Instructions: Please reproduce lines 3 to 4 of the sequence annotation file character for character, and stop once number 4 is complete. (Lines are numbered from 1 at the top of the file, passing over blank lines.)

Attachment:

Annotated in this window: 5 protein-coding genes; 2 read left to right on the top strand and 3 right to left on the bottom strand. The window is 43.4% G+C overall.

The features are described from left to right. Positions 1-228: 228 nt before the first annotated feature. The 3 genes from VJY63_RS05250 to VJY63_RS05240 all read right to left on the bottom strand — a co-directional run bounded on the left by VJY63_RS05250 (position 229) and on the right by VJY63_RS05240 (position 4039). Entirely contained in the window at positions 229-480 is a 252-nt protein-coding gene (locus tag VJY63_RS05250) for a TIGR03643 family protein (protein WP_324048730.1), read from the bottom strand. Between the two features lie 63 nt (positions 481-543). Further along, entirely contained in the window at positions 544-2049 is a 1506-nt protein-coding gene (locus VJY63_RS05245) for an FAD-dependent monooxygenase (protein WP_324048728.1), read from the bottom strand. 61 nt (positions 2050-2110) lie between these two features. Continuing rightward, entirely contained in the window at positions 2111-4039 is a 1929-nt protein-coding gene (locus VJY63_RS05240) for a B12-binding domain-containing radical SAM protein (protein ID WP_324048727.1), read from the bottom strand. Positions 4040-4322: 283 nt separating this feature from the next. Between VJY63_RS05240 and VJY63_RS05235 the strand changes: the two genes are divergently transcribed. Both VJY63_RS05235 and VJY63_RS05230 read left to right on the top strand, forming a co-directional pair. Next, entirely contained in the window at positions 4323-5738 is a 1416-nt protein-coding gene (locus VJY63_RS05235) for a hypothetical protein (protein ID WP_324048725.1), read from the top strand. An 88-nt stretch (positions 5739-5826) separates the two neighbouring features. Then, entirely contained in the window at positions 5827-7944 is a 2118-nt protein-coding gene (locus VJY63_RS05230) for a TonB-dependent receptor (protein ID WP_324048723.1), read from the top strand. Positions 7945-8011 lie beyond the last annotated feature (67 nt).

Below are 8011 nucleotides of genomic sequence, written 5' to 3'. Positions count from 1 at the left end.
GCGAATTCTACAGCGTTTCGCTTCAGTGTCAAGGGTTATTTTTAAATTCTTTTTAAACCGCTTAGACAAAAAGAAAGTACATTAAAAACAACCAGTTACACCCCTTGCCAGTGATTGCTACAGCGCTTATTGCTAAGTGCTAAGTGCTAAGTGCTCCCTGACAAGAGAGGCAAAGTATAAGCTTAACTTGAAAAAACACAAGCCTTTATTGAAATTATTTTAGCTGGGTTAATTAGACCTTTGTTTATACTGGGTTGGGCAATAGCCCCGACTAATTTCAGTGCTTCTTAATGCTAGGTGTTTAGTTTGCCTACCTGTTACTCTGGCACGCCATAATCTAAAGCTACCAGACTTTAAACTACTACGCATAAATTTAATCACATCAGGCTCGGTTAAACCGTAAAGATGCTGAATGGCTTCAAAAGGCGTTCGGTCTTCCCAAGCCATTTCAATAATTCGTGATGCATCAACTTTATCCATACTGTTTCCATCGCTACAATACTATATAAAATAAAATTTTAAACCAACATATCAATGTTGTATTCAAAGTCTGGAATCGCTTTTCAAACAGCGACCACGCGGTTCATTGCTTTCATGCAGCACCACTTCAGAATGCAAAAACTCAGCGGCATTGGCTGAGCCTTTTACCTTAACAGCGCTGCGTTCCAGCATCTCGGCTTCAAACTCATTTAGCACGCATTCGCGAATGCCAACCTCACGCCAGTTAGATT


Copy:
Below are 8011 nucleotides of genomic sequence, written 5' to 3'. Positions count from 1 at the left end.
GCGAATTCTACAGCGTTTCGCTTCAGTGTCAAGGGTTATTTTTAAATTCTTTTTAAACCGCTTAGACAAAAAGAAAGTACATTAAAAACAACCAGTTACACCCCTTGCCAGTGATTGCTACAGCGCTTATTGCTAAGTGCTAAGTGCTAAGTGCTCCCTGACAAGAGAGGCAAAGTATAAGCTTAACTTGAAAAAACACAAGCCTTTATTGAAATTATTTTAGCTGGGTTAATTAGACCTTTGTTTATACTGGGTTGGGCAATAGCCCCGACTAATTTCAGTGCTTCTTAATGCTAGGTGTTTAGTTTGCCTACCTGTTACTCTGGCACGCCATAATCTAAAGCTACCAGACTTTAAACTACTACGCATAAATTTAATCACATCAGGCTCGGTTAAACCGTAAAGATGCTGAATGGCTTCAAAAGGCGTTCGGTCTTCCCAAGCCATTTCAATAATTCGTGATGCATCAACTTTATCCATACTGTTTCCATCGCTACAATACTATATAAAATAAAATTTTAAACCAACATATCAATGTTGTATTCAAAGTCTGGAATCGCTTTTCAAACAGCGACCACGCGGTTCATTGCTTTCATGCAGCACCACTTCAGAATGCAAAAACTCAGCGGCATTGGCTGAGCCTTTTACCTTAACAGCGCTGCGTTCCAGCATCTCGGCTTCAAACTCATTTAGCACGCATTCGCGAATGCCAACCTCACGCCAGTTAGATT